Autonomous robot that can navigate, explore and digitally map hard-to-access areas
Digital technology is frequently used to record and map our cultural heritage, enabling research, preservation efforts and increased public access for sites of archaeological interest for example. Most contemporary techniques involve people entering such areas to capture them using a static 3D laser scanner. While this works for many sites, it does not work for all.
The ROVINA project sought to address this limitation by using advances in autonomous robotic technology, which can get to hard or dangerous places to reach, such as tunnels or mines. The robots can navigate and explore, build textured 3D models (including a semantic interpretation) and return home on their own. ROVINA set out to build on advances in robotic digital mapping by improving accuracy, reliability and autonomy.
Building a whole new robotic system
To achieve the desired robust mapping, autonomous behaviour, realistic rendering, etc. the ROVINA team had to create a whole new robotic system. As Professor Cyrill Stachniss the project coordinator puts it, 'Our techniques are at the forefront of robotics, computer vision and photogrammetry research.' ROVINA faced a number of challenges. For example, as well as often arduous terrain, the scanning technology was faced with scene interpretation barriers, such as low lighting. Additionally, the situation was further complicated by constraints in communication with the robot which compromised the human tele-operation and supervision.
To tackle these hurdles ROVINA drew upon the specialties of a diverse team with competency in the ﬁelds of digital preservation, autonomous and networked robots, 3D reconstruction and mapping, object detection and online learning, vision and perception, semantic analysis and user interface design. To integrate the various specialisms, the project proceeded using a modular software design, whereby each module which performed a specific task interacted through a middleware interface. Periodically, the modules were integrated and tested at different cultural heritage sites.
The project developed a prototype that was able to explore the catacombs of Rome and Naples. The work fine-tuned intuitive and flexible user interfaces for remote robot interaction, despite the complex and unpredictable locations under exploration. Ease-of-use was an important project result as the likely end-users will vary - historians, archaeologists, construction engineers and even potentially virtual tourists.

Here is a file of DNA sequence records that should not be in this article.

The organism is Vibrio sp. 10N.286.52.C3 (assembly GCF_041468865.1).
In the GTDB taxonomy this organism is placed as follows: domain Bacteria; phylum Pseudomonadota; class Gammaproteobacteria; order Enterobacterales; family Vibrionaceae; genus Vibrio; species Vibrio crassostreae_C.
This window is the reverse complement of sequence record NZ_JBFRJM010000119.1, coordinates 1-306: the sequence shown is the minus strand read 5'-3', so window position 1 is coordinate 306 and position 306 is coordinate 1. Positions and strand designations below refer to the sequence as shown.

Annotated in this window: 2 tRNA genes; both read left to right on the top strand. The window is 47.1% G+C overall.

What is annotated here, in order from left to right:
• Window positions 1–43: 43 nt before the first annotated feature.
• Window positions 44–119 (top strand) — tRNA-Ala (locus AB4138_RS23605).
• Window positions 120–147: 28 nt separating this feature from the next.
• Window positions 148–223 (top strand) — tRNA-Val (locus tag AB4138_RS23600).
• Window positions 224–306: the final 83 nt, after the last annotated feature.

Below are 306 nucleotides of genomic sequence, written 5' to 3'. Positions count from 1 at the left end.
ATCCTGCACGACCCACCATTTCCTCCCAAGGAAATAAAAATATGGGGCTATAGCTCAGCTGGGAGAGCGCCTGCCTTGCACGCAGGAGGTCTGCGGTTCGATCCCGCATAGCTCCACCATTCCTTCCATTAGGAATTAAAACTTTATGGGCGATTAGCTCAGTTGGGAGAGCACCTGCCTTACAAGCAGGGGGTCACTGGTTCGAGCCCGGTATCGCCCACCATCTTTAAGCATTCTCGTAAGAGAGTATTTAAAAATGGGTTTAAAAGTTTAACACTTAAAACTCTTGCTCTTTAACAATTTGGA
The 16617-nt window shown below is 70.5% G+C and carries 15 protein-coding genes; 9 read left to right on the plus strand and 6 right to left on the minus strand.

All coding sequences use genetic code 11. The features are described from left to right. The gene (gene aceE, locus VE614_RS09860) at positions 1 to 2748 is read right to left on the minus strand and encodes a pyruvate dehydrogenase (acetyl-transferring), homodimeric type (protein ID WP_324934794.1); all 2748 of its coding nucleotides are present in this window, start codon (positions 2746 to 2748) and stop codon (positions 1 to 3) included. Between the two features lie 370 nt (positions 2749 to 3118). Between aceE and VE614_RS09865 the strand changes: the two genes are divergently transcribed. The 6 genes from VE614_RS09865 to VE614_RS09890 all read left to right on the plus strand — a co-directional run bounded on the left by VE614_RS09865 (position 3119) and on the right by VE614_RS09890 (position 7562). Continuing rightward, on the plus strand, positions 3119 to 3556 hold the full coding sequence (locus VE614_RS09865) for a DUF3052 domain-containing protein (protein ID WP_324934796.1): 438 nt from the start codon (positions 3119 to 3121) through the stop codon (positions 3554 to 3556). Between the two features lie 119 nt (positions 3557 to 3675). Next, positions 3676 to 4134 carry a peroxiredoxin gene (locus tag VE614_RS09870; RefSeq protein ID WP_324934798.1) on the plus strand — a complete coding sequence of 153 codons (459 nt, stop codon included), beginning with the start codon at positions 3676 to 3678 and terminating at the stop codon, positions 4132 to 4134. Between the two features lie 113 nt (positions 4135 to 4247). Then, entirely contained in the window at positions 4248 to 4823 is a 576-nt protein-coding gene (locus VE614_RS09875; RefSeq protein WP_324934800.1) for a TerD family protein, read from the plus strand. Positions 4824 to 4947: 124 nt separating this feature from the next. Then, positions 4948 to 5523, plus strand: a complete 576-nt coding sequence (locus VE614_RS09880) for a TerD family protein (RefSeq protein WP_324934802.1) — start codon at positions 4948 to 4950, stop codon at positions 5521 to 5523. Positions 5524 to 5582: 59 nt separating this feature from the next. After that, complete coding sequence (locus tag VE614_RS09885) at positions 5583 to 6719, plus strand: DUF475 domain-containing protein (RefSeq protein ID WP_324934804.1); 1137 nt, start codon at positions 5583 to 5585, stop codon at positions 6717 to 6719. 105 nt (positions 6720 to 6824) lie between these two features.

The prototype also demonstrated increased autonomy and reliability, with an ability to perform more accurate traversability analysis, resulting in improved navigation. The processing of the sensory data for navigation also also facilitated semantic information, such as the identiﬁcation of interesting artifacts.
ROVINA offers a powerful tool for cultural preservationists such as the International Council of Monuments and Sites. As Professor Stachniss explains, 'With the ability of quickly acquiring digital models over time using the ROVINA system, combined with the tools for the analysis of temporal change in sites, it is possible to monitor levels of decay.' Importantly, as ROVINA reduces the cost and time to make digital models, so the scope of area under investigation can be enlarged within a similar budget and time constraints. With the software able to adjust to sensors for scanning larger areas, autonomous (or semi-autonomous) digitisation becomes possible for GPS-denied environments, such as complex factories floors or indoor environments.
In addition to the cultural heritage goals of the project, the work is also of interest to those working on autonomous robotics who are seeking to make their innovations more robust. To support this, key ROVINA development components have been released under a dual licensing model, as open source software available over the internet through the project website, as well as under a commercial license.
Looking ahead to the future, Professor Stachniss summarises, 'ROVINA's main target was geometric modelling firstly, with semantics only to some degree. We believe that the semantic aspect offers future potential and must be exploited. Secondly we need to simplify the robotic use and to target the automation of geodetic high-precision scanning, currently labour-intensive and so an expensive task.'